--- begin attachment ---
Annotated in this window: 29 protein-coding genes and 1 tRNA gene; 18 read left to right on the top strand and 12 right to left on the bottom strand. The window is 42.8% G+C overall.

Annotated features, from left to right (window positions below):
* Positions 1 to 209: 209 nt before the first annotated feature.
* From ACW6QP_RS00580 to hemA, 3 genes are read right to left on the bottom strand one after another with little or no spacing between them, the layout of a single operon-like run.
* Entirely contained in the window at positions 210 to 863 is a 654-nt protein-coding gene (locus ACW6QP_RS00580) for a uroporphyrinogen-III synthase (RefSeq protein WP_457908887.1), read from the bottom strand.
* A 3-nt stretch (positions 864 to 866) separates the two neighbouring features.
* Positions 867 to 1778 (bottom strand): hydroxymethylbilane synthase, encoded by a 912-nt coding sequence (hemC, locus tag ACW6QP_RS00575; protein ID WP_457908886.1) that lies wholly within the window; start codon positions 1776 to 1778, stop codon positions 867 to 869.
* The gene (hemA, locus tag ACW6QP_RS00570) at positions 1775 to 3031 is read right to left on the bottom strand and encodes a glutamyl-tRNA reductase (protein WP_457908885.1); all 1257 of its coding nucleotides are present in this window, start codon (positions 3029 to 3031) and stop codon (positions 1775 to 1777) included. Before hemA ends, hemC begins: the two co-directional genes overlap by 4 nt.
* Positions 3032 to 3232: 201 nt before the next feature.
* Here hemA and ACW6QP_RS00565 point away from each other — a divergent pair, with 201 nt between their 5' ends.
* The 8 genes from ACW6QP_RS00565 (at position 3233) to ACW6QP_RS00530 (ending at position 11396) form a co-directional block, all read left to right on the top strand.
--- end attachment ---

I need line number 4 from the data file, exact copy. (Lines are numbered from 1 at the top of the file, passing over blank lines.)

* From ACW6QP_RS00580 to hemA, 3 genes are read right to left on the bottom strand one after another with little or no spacing between them, the layout of a single operon-like run.